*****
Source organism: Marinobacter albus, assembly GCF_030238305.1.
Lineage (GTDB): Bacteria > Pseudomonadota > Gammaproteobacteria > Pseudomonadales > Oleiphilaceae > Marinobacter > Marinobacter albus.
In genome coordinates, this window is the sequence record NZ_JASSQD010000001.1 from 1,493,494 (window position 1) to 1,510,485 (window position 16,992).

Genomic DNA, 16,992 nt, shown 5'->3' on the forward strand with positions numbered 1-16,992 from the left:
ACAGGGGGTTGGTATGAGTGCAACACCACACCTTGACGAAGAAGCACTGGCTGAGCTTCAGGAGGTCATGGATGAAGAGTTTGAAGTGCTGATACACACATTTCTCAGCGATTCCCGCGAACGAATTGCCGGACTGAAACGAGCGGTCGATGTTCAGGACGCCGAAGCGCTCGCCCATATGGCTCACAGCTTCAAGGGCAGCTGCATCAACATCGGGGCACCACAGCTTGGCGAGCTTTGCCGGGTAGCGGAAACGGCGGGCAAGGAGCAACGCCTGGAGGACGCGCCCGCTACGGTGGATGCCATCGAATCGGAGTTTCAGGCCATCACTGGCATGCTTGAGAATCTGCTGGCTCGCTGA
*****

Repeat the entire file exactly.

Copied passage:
Source organism: Marinobacter albus, assembly GCF_030238305.1.
Lineage (GTDB): Bacteria > Pseudomonadota > Gammaproteobacteria > Pseudomonadales > Oleiphilaceae > Marinobacter > Marinobacter albus.
In genome coordinates, this window is the sequence record NZ_JASSQD010000001.1 from 1,493,494 (window position 1) to 1,510,485 (window position 16,992).

Genomic DNA, 16,992 nt, shown 5'->3' on the forward strand with positions numbered 1-16,992 from the left:
ACAGGGGGTTGGTATGAGTGCAACACCACACCTTGACGAAGAAGCACTGGCTGAGCTTCAGGAGGTCATGGATGAAGAGTTTGAAGTGCTGATACACACATTTCTCAGCGATTCCCGCGAACGAATTGCCGGACTGAAACGAGCGGTCGATGTTCAGGACGCCGAAGCGCTCGCCCATATGGCTCACAGCTTCAAGGGCAGCTGCATCAACATCGGGGCACCACAGCTTGGCGAGCTTTGCCGGGTAGCGGAAACGGCGGGCAAGGAGCAACGCCTGGAGGACGCGCCCGCTACGGTGGATGCCATCGAATCGGAGTTTCAGGCCATCACTGGCATGCTTGAGAATCTGCTGGCTCGCTGA